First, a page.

With the above observations in mind, we attempted to discover even more efficient PCs to mediate O-ATRP using computational chemistry to design diaryl dihydrophenazines that possess sufficiently strong E0*s and spatially separated excited-state SOMOs, with the higher-energy SOMO localized over only one of the aromatic substituents off the dihydrophenazine core. Using these principles, we designed and synthesized 2-napthyl (5) and 1-napthyl (6) derivatives—with strong E0*s of –2.20 and –2.12 V, respectively—and SOMOs with the targeted desirable geometric features (Fig. 4). Using EBP as the initiator, both PCs proved successful in the polymerization of MMA (table S2, runs S8 and S9). Although 5 produced PMMA with an impressively low Đ of 1.03 (Mw = 9.35 kDa, I* = 46.1%)—rivaling metal ATRP catalysts—6 produced PMMA with a slightly higher I* (47.5%), faster polymerization rates, and a similarly low Đ of 1.08 (Mw = 12.3 kDa). The plot of Mn versus monomer conversion exhibits a y intercept of 850 Da, demonstrating the attainment of control over polymerization after the addition of only ~6 MMA units, which is correspondingly much more efficient control in the O-ATRP mediated by 6 than is achieved with 3 (Fig. 5A). Thus, we investigated 6 in more detail as the PC in the polymerization of MMA.

Fig. 4 Computationally directed discovery of PCs 5 and 6.

(A) Structures of 5 and 6 and the calculated E0*. (B) Triplet-state frontier orbitals of 5 and 6 showing the (top) higher-lying SOMO and (bottom) low-lying SOMO.

Fig. 5 Results for the polymerization of MMA using PC 6.

(A) Plot of Mn and Đ versus monomer conversion for the polymerization of MMA under continuous irradiation. (B) Plot of monomer conversion versus time and (C) plot of Mn and Đ (solid symbols indicate after irradiation, and open symbols indicate after dark period) versus monomer conversion, using 6 as the PC during pulsed light irradiation with white LEDs. Experimental details are provided in the supplementary materials.

A survey of initiators commonly used in traditional metal-catalyzed ATRP in conjunction with 6 (Table 2, run 11, and table S2, runs 9 to 12) revealed that methyl 2-bromopropionate (MBP) provided the best overall results for the polymerization of MMA (Mw = 10.6 kDa; Đ = 1.28; I* = 88.1%). Furthermore, temporal control was realized by using a pulsed-irradiation sequence (Fig. 5, B and C). Polymerization was only observed during irradiation and paused during dark periods, and the MW steadily increased with continued irradiation while producing a polymer with a low Đ of 1.17. Efficient control over the polymerization by 6 is highlighted by the consistently high I* achieved over broad reaction conditions to produce polymers with tunable MWs through varying initiator (runs 11 to 14) or monomer (runs 15 to 17) ratios.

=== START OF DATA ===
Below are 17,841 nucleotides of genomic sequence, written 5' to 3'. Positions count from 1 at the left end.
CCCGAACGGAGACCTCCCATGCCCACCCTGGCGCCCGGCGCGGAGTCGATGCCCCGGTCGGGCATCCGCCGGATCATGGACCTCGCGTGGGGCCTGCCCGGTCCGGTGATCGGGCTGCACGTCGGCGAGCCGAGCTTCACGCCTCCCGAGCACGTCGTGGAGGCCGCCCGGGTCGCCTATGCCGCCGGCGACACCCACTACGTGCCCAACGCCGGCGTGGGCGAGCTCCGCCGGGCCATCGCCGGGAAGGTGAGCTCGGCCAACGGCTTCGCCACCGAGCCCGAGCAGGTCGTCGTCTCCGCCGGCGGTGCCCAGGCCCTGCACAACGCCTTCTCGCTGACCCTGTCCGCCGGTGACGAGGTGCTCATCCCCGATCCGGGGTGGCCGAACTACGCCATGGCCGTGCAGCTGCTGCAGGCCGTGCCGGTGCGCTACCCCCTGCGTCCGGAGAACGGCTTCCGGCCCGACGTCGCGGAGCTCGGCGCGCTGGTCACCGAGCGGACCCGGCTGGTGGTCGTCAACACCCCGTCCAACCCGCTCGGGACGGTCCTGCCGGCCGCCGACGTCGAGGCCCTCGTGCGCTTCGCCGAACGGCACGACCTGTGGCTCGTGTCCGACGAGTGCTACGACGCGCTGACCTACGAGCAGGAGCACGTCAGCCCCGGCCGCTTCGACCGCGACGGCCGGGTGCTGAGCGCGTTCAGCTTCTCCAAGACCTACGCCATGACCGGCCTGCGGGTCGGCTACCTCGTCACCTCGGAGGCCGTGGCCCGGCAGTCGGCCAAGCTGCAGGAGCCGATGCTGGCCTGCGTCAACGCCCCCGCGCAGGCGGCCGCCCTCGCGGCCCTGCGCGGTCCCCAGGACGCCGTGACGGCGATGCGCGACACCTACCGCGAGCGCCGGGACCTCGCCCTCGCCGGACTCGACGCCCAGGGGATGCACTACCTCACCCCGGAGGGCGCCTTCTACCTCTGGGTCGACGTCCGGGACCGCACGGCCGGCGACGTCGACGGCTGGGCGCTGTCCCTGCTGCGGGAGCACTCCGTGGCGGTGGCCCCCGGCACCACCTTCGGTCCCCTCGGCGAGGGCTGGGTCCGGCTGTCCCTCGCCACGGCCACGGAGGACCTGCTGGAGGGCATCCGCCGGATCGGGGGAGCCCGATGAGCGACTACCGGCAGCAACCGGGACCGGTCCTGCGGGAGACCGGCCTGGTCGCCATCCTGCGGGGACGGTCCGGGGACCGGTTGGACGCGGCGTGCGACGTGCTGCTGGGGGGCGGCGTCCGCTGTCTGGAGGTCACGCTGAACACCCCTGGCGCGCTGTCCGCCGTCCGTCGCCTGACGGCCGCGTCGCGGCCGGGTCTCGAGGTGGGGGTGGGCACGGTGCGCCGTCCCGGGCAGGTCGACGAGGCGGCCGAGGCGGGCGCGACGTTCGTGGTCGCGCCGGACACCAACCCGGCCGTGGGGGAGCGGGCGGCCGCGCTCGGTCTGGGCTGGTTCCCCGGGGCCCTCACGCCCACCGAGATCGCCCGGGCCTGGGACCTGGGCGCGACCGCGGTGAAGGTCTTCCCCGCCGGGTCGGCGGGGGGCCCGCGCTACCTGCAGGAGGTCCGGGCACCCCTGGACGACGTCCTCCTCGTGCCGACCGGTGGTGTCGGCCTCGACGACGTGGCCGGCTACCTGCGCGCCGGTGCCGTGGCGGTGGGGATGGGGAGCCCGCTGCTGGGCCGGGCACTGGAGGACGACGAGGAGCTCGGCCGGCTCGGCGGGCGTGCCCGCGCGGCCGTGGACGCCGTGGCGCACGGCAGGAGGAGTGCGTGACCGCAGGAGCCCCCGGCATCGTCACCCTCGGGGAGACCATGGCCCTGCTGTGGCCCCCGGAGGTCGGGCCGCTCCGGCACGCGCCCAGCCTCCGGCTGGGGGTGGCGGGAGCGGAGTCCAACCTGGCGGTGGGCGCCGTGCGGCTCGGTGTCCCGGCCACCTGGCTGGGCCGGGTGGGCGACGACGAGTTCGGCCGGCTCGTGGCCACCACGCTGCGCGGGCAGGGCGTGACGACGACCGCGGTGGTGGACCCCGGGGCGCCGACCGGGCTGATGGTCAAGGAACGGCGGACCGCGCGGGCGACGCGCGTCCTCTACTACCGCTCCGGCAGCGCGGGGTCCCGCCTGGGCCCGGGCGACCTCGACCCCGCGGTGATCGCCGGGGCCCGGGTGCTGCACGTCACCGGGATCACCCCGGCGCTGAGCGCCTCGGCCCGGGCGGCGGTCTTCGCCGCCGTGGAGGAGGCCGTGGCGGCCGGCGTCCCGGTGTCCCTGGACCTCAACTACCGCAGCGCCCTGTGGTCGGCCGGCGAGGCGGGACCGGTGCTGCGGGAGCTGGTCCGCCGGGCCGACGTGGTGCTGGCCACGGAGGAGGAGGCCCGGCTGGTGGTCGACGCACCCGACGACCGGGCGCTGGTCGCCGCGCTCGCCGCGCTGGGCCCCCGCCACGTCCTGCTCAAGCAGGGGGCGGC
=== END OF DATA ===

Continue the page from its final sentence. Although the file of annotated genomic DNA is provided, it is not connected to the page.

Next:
Table 2 Results for the organocatalyzed ATRP of MMA catalyzed by 6 using white LEDs.

Experimental details are provided in the supplementary materials.

View this table:

We envision that this O-ATRP catalyst platform will expand the application scope for polymers beyond those synthesized by metal-catalyzed ATRP, and their impressively strong reducing power presents great promise for their application toward other challenging chemical transformations. We also anticipate that the governing principles that afford these organic photocatalysts with their desirable properties will be exploited through computational design to discover additional photochemical platforms with capacities for a variety of applications.

Supplementary Materials

www.sciencemag.org/content/352/6289/1082/suppl/DC1

Materials and Methods

Figs. S1 to S28

Tables S1 to S3

Coordinates of Calculated Molecular Structures

References (3539)

References and Notes

  1. G. M. Miyake, U.S. Patent application no. 61,212 (2013).
  2. G. M. Miyake, Organocatalyzed photoredox mediated polymerization using visible light. U.S. Patent no. US 9,156,921 B2 (2015).
  3. Recently, it was suggested that the singlet excited state of phenyl phenothiazines may be responsible for dehalogenations. Because of the oxygen intolerance of this polymerization system and the well-known phenomenon that the triplet state possesses a substantially longer lifetime sufficient for photocatalysis, we have based our computational interpretations on this polymer mechanism proceeding via the triplet state of the diphenyl dihydrophenazines (34).
Acknowledgments: G.M.M. is grateful for financial support from the University of Colorado Boulder and Advanced Research Projects Agency–Energy. This work was supported in part by NSF grant CHE-1214131 (C.B.M. and C.-H.L.). J.C.T. is thankful for a NSF Graduate Research Fellowship Program fellowship. M.D.R. acknowledges support from a Graduate Assistance in Areas of National Need fellowship. We also gratefully acknowledge use of Extreme Science and Engineering Development Environment supercomputing resources (NSF ACI-1053575) and the Janus supercomputer, which is supported by NSF (CNS-0821794) and the University of Colorado Boulder. We thank L. Hansman, A. Lockwood, S. Fatur, and N. Damrauer for technical assistance and enlightening discussions. We have filed a provisional patent application on the work described here.